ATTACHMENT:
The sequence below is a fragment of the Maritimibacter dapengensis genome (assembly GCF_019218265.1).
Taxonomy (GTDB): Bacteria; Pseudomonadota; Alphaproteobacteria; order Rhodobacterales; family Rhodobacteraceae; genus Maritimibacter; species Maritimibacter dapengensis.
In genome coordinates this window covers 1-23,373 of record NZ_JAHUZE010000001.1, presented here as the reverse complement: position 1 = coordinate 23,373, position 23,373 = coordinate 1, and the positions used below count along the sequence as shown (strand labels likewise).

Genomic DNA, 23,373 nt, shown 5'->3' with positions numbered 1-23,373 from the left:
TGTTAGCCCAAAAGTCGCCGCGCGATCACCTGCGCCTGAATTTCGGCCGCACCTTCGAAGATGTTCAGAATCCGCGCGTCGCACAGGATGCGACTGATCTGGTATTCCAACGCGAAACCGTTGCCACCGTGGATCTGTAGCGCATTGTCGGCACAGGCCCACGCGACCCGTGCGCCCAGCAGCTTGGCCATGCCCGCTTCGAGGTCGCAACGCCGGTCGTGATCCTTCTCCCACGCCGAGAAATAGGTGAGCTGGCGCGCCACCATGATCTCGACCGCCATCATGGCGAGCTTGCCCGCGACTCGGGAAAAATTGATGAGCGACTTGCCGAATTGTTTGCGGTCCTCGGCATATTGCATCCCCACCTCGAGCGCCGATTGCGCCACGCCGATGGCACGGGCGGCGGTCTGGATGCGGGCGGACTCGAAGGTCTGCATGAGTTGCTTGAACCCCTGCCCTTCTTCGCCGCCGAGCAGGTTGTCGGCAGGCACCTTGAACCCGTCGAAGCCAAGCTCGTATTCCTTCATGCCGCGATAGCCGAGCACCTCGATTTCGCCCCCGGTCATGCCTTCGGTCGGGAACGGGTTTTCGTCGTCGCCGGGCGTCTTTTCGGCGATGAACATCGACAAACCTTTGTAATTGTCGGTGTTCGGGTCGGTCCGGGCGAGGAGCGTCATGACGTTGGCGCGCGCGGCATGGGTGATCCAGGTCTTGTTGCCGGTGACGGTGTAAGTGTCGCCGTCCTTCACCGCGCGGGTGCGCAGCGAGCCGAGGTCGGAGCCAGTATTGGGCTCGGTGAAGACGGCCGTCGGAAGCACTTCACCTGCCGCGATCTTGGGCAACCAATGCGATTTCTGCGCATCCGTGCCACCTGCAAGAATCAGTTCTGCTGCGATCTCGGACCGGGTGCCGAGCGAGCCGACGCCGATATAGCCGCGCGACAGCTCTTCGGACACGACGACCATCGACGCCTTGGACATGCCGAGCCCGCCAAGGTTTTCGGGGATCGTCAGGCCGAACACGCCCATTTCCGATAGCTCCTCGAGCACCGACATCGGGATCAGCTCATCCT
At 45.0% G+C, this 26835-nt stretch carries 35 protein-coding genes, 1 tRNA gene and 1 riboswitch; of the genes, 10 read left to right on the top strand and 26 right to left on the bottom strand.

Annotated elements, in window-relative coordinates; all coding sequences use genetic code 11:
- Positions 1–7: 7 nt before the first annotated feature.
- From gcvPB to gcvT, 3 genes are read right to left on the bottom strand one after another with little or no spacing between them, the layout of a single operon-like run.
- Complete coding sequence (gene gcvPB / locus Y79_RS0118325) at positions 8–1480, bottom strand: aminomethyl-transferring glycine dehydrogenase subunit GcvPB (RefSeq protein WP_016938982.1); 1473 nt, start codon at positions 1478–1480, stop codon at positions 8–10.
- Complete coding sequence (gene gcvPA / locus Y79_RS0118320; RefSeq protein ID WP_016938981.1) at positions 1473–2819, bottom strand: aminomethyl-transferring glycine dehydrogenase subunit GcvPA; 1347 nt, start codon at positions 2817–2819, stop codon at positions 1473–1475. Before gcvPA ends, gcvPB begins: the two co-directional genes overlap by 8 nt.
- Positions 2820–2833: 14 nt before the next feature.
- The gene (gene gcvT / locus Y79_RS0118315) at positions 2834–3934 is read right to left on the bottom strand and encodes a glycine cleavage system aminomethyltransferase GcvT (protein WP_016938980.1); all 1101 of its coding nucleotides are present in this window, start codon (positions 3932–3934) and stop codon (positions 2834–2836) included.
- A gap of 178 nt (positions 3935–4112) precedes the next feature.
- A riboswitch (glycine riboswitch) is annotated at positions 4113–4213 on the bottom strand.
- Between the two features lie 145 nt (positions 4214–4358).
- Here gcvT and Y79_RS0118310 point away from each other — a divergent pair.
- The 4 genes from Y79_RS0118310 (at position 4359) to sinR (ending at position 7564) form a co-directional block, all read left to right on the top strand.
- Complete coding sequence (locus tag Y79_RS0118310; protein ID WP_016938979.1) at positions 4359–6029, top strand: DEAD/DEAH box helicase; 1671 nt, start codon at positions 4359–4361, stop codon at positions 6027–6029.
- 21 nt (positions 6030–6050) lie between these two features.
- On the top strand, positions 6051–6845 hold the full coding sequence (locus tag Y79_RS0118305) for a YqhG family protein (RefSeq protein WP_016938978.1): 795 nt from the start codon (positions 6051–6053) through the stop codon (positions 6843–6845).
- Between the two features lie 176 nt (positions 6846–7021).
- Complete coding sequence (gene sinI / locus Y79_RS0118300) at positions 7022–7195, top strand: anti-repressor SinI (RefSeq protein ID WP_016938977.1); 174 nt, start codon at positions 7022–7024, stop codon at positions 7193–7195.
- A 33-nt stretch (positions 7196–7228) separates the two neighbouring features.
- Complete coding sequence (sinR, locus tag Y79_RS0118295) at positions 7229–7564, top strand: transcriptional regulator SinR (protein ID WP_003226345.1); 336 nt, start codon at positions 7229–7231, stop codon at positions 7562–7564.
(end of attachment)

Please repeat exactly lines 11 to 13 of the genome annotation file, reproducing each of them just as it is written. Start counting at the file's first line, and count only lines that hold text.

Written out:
- Complete coding sequence (gene gcvPA / locus Y79_RS0118320; RefSeq protein ID WP_016938981.1) at positions 1473–2819, bottom strand: aminomethyl-transferring glycine dehydrogenase subunit GcvPA; 1347 nt, start codon at positions 2817–2819, stop codon at positions 1473–1475. Before gcvPA ends, gcvPB begins: the two co-directional genes overlap by 8 nt.
- Positions 2820–2833: 14 nt before the next feature.
- The gene (gene gcvT / locus Y79_RS0118315) at positions 2834–3934 is read right to left on the bottom strand and encodes a glycine cleavage system aminomethyltransferase GcvT (protein WP_016938980.1); all 1101 of its coding nucleotides are present in this window, start codon (positions 3932–3934) and stop codon (positions 2834–2836) included.